Minitrue: Celebrity “Yin-yang Contract” Tax Evasion Case

Minitrue: Celebrity “Yin-yang Contract” Tax Evasion Case

The following censorship instructions, issued to the media by government authorities, have been leaked and distributed online. The name of the issuing body has been omitted to protect the source.

Regarding the handling of celebrity “yin-yang contract” tax evasion cases and the comments and developments of those concerned, all websites must refrain from publishing self-collected reports and comments without unified arrangements, must not reprint information released by non-authoritative departments, must not make speculative reports or comments, and must not speculate on the role of specific personnel. It is strictly forbidden to illegally reprint or push self-media content. Websites must strengthen the management of comments and promptly clean up harmful information taking advantage of the opportunity to discredit, attack, question, and play up the hype. (October 16, 2018) [Chinese]

The so-called “yin-yang contract” is a practice found within the Chinese entertainment industry whereby celebrities under report their earnings by submitting a copy of their contract with a reduced salary figure to tax authorities. Chinese actress and singer Fan Bingbing is one of the country’s top film stars to run into trouble with the authorities for using such contracts. Fan was placed under investigation in June after she mysteriously disappeared from public view and stopped posting on social media, and the practice was then the subject of a censorship directive translated by CDT. She was subsequently fined for tax evasion allegations in October and ordered to pay almost $130 million in late taxes and penalty charges. CNN’s Steven Jiang and James Griffiths report:

Fan and companies related to her were ordered to pay around $42 million in late taxes and fees, along with a fine of $86 million. Because she was a first-time offender, the government said criminal charges would not be filed against her if she pays all the money by an undisclosed deadline, Xinhua reported.

[…] In a letter posted on social media, Fan, 37, apologized profusely and repeatedly to the public and government.

“As a public figure, I should have abided by laws and regulations, and been a role model in the industry and society,” she said. “I shouldn’t have lost self-restraint or become lax in managing (my companies), which led to the violation of laws, in the name of economic interests.”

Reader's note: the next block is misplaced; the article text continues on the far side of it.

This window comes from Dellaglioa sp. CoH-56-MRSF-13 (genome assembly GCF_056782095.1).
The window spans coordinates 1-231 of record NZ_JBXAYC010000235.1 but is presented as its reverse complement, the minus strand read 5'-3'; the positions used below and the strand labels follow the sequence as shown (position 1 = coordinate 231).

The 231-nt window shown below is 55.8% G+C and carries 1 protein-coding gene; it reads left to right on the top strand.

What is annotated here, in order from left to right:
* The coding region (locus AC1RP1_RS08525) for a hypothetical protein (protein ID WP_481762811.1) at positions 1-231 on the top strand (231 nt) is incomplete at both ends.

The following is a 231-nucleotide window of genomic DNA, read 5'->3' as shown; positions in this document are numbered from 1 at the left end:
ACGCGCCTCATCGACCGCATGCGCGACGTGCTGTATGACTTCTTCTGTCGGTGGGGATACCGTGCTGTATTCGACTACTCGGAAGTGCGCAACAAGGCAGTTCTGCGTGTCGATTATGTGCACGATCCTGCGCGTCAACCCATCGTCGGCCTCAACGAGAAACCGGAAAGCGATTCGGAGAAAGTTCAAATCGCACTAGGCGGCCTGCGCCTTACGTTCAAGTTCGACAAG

Fan admitted to signing the contracts and said she “completely accepts” the decision by tax authorities.

[…] Her case was clearly designed as a warning to other high profile celebrities, with the State Administration of Taxation saying it had launched a campaign to recover all back taxes in the entertainment industry.

Those who do not meet a December 31 deadline could face criminal charges, the authority said. [Source]

The entertainment industry has been harshly chastised in recent years for “distorting social values” and encouraging “money worship” tendencies. In an effort to curb the “negative” influence of celebrity displays of fame and wealth, the Chinese government has introduced a series of regulations targeting television and video content. In 2016, regulatory officials prohibited children from participating in reality television shows and limited programs showing overly materialistic content. More recently, a number of celebrities were given low “social responsibility” ratings in a ranking report jointly conducted by academics at the Beijing Normal University and the Chinese Academy of Social Sciences. As part of the ongoing crackdown on the industry, authorities have been capping actors’ compensation to rein in on excessive renumeration for celebrities. In June, the BBC reported:

Actors in Chinese films and TV programmes will have their pay capped at 40% of total production costs.

Meanwhile, lead actors cannot be paid more than 70% of total cast pay, the government says.

[…] The official announcement comes from a joint statement (in Chinese) from five government agencies, including the propaganda department, ministry of culture and tourism, and radio, TV and film regulators late on Wednesday.

It does not specify why the government is cracking down on celebrity pay now – but says it is needed to deal with “sky-high pay” for actors, “yin and yang contracts” and “tax evasion and other issues”.

These problems have “damaged the health of the film and TV industry”, and led to “money worship”, “the youth blindly chasing celebrities” and “distorted social values”, the notice added, without giving details about how the pay cap would be enforced. [Source]

真Since directives are sometimes communicated orally to journalists and editors, who then leak them online, the wording published here may not be exact. Some instructions are issued by local authorities or to specific sectors, and may not apply universally across China. The date given may indicate when the directive was leaked, rather than when it was issued. CDT does its utmost to verify dates and wording, but also takes precautions to protect the source. See CDT’s collection of Directives from the Ministry of Truth


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